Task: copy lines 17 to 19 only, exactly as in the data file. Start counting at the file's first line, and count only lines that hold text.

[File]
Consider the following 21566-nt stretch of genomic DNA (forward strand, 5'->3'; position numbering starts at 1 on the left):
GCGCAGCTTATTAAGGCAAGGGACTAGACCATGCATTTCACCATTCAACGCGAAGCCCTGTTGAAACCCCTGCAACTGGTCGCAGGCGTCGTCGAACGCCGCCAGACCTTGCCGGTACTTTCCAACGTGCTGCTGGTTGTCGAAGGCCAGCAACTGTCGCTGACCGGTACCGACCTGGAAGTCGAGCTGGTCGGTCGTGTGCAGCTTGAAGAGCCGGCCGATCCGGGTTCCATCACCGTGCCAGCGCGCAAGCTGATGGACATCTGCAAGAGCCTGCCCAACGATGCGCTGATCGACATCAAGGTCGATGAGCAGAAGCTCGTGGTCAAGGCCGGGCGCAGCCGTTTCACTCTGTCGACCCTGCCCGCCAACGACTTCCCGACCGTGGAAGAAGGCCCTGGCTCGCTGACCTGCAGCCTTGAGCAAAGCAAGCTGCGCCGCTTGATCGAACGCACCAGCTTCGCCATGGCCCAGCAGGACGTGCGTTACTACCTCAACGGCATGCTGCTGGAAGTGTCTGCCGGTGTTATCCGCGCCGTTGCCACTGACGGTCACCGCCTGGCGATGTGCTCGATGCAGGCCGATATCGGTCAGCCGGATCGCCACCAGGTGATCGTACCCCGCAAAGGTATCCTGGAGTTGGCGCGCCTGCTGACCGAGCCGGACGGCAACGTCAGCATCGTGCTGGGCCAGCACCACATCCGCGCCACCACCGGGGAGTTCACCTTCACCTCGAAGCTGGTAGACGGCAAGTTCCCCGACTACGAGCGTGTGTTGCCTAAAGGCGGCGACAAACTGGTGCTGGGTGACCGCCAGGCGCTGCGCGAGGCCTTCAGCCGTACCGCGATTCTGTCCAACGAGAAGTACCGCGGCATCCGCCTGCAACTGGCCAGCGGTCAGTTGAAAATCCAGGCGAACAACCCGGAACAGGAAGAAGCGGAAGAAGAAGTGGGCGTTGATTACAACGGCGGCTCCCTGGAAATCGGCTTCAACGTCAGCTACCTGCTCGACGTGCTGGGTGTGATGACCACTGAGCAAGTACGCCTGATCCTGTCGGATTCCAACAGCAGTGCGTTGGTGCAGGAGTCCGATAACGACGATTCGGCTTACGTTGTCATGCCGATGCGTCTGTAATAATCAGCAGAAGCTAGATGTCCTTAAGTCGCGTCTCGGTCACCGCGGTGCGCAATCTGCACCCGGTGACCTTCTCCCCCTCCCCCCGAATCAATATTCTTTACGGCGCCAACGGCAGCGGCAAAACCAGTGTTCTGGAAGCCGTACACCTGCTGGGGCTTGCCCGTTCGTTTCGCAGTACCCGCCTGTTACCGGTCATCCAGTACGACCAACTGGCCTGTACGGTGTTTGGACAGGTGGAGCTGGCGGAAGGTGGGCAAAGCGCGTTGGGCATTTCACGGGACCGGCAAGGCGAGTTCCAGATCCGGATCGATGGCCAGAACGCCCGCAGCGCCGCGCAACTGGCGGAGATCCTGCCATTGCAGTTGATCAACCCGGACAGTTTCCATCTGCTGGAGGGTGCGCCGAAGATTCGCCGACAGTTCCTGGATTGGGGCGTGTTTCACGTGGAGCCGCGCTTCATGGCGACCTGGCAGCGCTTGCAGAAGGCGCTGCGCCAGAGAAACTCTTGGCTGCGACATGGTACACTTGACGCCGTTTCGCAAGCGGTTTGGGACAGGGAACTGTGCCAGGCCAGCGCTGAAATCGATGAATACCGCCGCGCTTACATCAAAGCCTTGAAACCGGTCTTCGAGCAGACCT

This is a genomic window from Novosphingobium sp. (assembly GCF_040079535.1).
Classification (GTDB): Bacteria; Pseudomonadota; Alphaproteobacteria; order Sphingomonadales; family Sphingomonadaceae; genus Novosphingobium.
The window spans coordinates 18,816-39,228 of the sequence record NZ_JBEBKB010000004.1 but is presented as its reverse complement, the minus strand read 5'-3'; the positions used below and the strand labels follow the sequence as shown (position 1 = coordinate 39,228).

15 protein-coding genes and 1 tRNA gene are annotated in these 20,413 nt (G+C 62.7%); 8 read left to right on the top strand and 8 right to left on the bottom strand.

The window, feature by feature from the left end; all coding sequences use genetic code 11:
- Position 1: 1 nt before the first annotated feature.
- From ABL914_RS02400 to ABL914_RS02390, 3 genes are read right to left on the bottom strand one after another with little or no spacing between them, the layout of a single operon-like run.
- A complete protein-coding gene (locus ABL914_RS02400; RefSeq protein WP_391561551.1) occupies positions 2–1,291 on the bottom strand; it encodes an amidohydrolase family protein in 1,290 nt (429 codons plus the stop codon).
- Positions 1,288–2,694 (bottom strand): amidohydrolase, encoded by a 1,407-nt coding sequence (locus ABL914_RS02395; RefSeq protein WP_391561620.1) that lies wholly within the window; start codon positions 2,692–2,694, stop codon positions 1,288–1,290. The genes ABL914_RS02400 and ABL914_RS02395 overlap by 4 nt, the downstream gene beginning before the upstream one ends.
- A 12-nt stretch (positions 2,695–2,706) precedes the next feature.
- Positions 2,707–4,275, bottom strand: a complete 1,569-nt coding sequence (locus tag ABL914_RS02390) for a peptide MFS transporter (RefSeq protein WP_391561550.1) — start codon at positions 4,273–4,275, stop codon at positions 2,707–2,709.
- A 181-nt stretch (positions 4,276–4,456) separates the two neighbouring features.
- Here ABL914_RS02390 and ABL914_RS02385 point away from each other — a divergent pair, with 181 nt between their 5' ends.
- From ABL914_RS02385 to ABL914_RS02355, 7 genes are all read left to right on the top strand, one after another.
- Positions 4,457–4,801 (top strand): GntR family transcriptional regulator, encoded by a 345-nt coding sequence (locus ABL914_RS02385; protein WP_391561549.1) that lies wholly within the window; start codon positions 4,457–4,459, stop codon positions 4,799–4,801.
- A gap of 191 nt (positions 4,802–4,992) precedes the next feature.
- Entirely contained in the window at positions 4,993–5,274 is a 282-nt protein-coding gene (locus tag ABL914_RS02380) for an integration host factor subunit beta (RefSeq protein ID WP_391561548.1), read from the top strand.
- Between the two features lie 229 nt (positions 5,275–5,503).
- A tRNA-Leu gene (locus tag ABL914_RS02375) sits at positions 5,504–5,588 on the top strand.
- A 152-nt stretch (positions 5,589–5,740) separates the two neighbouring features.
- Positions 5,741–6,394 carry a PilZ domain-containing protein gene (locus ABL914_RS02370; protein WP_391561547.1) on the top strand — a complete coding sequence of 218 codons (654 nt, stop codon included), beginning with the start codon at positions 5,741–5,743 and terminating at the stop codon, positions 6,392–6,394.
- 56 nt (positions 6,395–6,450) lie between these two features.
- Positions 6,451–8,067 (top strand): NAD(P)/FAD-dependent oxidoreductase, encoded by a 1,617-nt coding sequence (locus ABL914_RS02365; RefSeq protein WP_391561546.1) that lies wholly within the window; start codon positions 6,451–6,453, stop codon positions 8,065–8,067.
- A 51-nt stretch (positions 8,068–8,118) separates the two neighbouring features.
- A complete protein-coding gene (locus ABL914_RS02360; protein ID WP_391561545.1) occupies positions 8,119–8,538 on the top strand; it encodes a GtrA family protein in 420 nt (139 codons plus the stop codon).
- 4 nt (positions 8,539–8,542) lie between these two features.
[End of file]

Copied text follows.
- Positions 4,457–4,801 (top strand): GntR family transcriptional regulator, encoded by a 345-nt coding sequence (locus ABL914_RS02385; protein WP_391561549.1) that lies wholly within the window; start codon positions 4,457–4,459, stop codon positions 4,799–4,801.
- A gap of 191 nt (positions 4,802–4,992) precedes the next feature.
- Entirely contained in the window at positions 4,993–5,274 is a 282-nt protein-coding gene (locus tag ABL914_RS02380) for an integration host factor subunit beta (RefSeq protein ID WP_391561548.1), read from the top strand.